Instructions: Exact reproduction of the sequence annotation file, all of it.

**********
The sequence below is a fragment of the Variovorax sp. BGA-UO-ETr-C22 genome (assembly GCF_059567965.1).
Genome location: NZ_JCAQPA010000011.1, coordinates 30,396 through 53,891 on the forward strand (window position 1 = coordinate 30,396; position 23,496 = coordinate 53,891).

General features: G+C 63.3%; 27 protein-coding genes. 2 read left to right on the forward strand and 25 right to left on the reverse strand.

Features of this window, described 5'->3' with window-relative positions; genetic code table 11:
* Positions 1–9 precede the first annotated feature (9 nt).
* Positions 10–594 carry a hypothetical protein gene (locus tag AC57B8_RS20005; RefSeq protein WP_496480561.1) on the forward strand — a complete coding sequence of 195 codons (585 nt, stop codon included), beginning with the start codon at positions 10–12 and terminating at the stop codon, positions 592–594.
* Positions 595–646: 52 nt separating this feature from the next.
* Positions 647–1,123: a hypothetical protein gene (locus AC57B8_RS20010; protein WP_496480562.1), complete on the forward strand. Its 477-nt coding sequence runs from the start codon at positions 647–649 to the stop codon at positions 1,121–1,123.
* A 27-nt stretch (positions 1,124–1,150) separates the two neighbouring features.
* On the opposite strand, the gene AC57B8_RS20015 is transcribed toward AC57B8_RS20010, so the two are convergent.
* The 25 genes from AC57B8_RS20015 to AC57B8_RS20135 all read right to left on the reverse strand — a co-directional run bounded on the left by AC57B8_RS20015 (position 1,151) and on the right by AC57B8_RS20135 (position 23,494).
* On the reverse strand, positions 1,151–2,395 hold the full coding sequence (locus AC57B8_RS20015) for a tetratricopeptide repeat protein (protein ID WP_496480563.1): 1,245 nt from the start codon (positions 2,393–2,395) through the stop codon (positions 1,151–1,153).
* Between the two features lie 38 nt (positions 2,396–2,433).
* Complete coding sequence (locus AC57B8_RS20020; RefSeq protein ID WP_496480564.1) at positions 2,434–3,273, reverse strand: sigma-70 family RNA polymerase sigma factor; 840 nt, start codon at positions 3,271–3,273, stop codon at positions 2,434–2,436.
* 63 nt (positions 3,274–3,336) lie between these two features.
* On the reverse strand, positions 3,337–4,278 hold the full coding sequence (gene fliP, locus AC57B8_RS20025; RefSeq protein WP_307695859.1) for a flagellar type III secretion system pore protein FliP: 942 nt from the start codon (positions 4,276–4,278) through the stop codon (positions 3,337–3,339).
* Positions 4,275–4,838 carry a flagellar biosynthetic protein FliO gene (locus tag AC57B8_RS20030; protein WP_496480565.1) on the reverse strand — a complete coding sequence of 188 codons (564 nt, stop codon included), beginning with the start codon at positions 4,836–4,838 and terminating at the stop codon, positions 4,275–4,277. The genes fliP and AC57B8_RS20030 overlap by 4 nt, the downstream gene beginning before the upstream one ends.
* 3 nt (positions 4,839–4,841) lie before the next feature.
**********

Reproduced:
The sequence below is a fragment of the Variovorax sp. BGA-UO-ETr-C22 genome (assembly GCF_059567965.1).
Genome location: NZ_JCAQPA010000011.1, coordinates 30,396 through 53,891 on the forward strand (window position 1 = coordinate 30,396; position 23,496 = coordinate 53,891).

General features: G+C 63.3%; 27 protein-coding genes. 2 read left to right on the forward strand and 25 right to left on the reverse strand.

Features of this window, described 5'->3' with window-relative positions; genetic code table 11:
* Positions 1–9 precede the first annotated feature (9 nt).
* Positions 10–594 carry a hypothetical protein gene (locus tag AC57B8_RS20005; RefSeq protein WP_496480561.1) on the forward strand — a complete coding sequence of 195 codons (585 nt, stop codon included), beginning with the start codon at positions 10–12 and terminating at the stop codon, positions 592–594.
* Positions 595–646: 52 nt separating this feature from the next.
* Positions 647–1,123: a hypothetical protein gene (locus AC57B8_RS20010; protein WP_496480562.1), complete on the forward strand. Its 477-nt coding sequence runs from the start codon at positions 647–649 to the stop codon at positions 1,121–1,123.
* A 27-nt stretch (positions 1,124–1,150) separates the two neighbouring features.
* On the opposite strand, the gene AC57B8_RS20015 is transcribed toward AC57B8_RS20010, so the two are convergent.
* The 25 genes from AC57B8_RS20015 to AC57B8_RS20135 all read right to left on the reverse strand — a co-directional run bounded on the left by AC57B8_RS20015 (position 1,151) and on the right by AC57B8_RS20135 (position 23,494).
* On the reverse strand, positions 1,151–2,395 hold the full coding sequence (locus AC57B8_RS20015) for a tetratricopeptide repeat protein (protein ID WP_496480563.1): 1,245 nt from the start codon (positions 2,393–2,395) through the stop codon (positions 1,151–1,153).
* Between the two features lie 38 nt (positions 2,396–2,433).
* Complete coding sequence (locus AC57B8_RS20020; RefSeq protein ID WP_496480564.1) at positions 2,434–3,273, reverse strand: sigma-70 family RNA polymerase sigma factor; 840 nt, start codon at positions 3,271–3,273, stop codon at positions 2,434–2,436.
* 63 nt (positions 3,274–3,336) lie between these two features.
* On the reverse strand, positions 3,337–4,278 hold the full coding sequence (gene fliP, locus AC57B8_RS20025; RefSeq protein WP_307695859.1) for a flagellar type III secretion system pore protein FliP: 942 nt from the start codon (positions 4,276–4,278) through the stop codon (positions 3,337–3,339).
* Positions 4,275–4,838 carry a flagellar biosynthetic protein FliO gene (locus tag AC57B8_RS20030; protein WP_496480565.1) on the reverse strand — a complete coding sequence of 188 codons (564 nt, stop codon included), beginning with the start codon at positions 4,836–4,838 and terminating at the stop codon, positions 4,275–4,277. The genes fliP and AC57B8_RS20030 overlap by 4 nt, the downstream gene beginning before the upstream one ends.
* 3 nt (positions 4,839–4,841) lie before the next feature.